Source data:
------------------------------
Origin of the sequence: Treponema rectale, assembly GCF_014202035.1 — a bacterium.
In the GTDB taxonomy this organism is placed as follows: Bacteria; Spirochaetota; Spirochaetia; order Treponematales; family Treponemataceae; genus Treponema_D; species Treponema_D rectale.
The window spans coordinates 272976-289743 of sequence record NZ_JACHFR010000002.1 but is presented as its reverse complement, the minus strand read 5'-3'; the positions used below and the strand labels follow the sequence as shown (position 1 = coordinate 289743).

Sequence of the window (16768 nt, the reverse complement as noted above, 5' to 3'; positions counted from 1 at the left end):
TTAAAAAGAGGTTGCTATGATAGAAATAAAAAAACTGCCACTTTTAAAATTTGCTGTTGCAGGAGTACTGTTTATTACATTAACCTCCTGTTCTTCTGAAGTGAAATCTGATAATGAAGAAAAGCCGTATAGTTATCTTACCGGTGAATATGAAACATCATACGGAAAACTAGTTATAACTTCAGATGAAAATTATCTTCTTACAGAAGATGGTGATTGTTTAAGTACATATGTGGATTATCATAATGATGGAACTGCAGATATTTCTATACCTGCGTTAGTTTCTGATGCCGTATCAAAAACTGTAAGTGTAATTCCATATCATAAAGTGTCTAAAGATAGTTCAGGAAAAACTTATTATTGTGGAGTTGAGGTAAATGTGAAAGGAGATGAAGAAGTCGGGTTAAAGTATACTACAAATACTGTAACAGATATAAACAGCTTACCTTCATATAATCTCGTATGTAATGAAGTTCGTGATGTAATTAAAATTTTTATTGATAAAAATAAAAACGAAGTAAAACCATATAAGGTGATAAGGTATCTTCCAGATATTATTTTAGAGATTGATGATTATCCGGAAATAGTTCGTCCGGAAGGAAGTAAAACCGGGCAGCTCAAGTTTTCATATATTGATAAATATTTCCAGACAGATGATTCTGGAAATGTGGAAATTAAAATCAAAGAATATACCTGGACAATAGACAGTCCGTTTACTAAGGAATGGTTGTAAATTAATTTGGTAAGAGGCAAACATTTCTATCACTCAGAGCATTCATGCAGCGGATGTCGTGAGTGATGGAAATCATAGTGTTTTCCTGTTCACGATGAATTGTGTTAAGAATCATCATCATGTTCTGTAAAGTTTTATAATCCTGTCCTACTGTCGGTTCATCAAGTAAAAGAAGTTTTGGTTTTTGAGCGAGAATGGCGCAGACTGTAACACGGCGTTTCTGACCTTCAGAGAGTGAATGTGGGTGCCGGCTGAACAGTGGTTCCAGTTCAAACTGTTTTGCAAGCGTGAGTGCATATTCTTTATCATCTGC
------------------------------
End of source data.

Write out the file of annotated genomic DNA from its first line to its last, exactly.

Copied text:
Origin of the sequence: Treponema rectale, assembly GCF_014202035.1 — a bacterium.
In the GTDB taxonomy this organism is placed as follows: Bacteria; Spirochaetota; Spirochaetia; order Treponematales; family Treponemataceae; genus Treponema_D; species Treponema_D rectale.
The window spans coordinates 272976-289743 of sequence record NZ_JACHFR010000002.1 but is presented as its reverse complement, the minus strand read 5'-3'; the positions used below and the strand labels follow the sequence as shown (position 1 = coordinate 289743).

Sequence of the window (16768 nt, the reverse complement as noted above, 5' to 3'; positions counted from 1 at the left end):
TTAAAAAGAGGTTGCTATGATAGAAATAAAAAAACTGCCACTTTTAAAATTTGCTGTTGCAGGAGTACTGTTTATTACATTAACCTCCTGTTCTTCTGAAGTGAAATCTGATAATGAAGAAAAGCCGTATAGTTATCTTACCGGTGAATATGAAACATCATACGGAAAACTAGTTATAACTTCAGATGAAAATTATCTTCTTACAGAAGATGGTGATTGTTTAAGTACATATGTGGATTATCATAATGATGGAACTGCAGATATTTCTATACCTGCGTTAGTTTCTGATGCCGTATCAAAAACTGTAAGTGTAATTCCATATCATAAAGTGTCTAAAGATAGTTCAGGAAAAACTTATTATTGTGGAGTTGAGGTAAATGTGAAAGGAGATGAAGAAGTCGGGTTAAAGTATACTACAAATACTGTAACAGATATAAACAGCTTACCTTCATATAATCTCGTATGTAATGAAGTTCGTGATGTAATTAAAATTTTTATTGATAAAAATAAAAACGAAGTAAAACCATATAAGGTGATAAGGTATCTTCCAGATATTATTTTAGAGATTGATGATTATCCGGAAATAGTTCGTCCGGAAGGAAGTAAAACCGGGCAGCTCAAGTTTTCATATATTGATAAATATTTCCAGACAGATGATTCTGGAAATGTGGAAATTAAAATCAAAGAATATACCTGGACAATAGACAGTCCGTTTACTAAGGAATGGTTGTAAATTAATTTGGTAAGAGGCAAACATTTCTATCACTCAGAGCATTCATGCAGCGGATGTCGTGAGTGATGGAAATCATAGTGTTTTCCTGTTCACGATGAATTGTGTTAAGAATCATCATCATGTTCTGTAAAGTTTTATAATCCTGTCCTACTGTCGGTTCATCAAGTAAAAGAAGTTTTGGTTTTTGAGCGAGAATGGCGCAGACTGTAACACGGCGTTTCTGACCTTCAGAGAGTGAATGTGGGTGCCGGCTGAACAGTGGTTCCAGTTCAAACTGTTTTGCAAGCGTGAGTGCATATTCTTTATCATCTGC